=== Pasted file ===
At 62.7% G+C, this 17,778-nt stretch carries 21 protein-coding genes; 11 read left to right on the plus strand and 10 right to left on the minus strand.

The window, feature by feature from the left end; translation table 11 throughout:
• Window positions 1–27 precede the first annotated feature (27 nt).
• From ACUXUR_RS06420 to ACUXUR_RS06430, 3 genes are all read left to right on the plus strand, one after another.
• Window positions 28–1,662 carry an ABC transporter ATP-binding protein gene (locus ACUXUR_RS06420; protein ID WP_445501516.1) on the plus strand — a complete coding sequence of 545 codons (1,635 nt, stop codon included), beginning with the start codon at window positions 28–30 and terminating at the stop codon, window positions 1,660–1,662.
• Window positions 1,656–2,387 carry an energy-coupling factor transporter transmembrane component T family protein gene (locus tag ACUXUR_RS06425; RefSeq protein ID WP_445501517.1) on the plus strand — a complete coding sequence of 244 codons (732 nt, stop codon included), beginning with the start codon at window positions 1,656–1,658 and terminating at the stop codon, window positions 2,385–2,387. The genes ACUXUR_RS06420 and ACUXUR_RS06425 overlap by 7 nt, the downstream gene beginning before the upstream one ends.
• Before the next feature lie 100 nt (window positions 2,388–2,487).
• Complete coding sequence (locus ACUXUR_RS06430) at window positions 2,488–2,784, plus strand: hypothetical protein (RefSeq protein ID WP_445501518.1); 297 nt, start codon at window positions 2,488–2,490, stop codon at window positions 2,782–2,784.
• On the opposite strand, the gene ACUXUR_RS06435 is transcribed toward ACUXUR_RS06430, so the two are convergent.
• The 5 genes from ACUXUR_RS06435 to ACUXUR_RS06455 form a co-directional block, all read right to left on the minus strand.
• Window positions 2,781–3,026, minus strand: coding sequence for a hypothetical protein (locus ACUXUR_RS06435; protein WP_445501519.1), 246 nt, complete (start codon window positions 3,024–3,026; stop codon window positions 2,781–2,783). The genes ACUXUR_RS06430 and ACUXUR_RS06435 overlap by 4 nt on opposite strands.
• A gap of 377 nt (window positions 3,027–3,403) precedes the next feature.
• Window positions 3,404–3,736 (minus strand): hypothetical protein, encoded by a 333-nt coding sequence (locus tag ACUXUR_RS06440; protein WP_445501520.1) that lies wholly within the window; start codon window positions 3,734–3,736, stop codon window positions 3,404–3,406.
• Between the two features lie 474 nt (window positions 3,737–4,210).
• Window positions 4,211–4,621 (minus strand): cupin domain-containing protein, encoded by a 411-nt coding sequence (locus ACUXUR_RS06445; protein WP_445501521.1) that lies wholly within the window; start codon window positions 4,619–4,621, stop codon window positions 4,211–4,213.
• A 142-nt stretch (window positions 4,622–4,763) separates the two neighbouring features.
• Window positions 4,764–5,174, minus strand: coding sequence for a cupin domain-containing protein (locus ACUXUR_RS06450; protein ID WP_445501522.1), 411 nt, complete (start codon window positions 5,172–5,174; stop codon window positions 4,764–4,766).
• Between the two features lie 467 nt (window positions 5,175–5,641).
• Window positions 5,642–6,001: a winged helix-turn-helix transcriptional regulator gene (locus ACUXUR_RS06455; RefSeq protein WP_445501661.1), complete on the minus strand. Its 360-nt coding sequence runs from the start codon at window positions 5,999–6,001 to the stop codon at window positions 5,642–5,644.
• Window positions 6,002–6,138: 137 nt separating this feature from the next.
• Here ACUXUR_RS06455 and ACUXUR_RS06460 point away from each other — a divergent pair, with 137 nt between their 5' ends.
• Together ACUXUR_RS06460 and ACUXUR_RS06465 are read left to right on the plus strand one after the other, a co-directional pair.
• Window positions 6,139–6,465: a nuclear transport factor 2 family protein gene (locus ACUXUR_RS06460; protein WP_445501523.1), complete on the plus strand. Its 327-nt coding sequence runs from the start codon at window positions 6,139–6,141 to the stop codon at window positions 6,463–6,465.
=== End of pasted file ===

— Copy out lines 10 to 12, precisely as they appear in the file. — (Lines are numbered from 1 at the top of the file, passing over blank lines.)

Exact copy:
• The 5 genes from ACUXUR_RS06435 to ACUXUR_RS06455 form a co-directional block, all read right to left on the minus strand.
• Window positions 2,781–3,026, minus strand: coding sequence for a hypothetical protein (locus ACUXUR_RS06435; protein WP_445501519.1), 246 nt, complete (start codon window positions 3,024–3,026; stop codon window positions 2,781–2,783). The genes ACUXUR_RS06430 and ACUXUR_RS06435 overlap by 4 nt on opposite strands.
• A gap of 377 nt (window positions 3,027–3,403) precedes the next feature.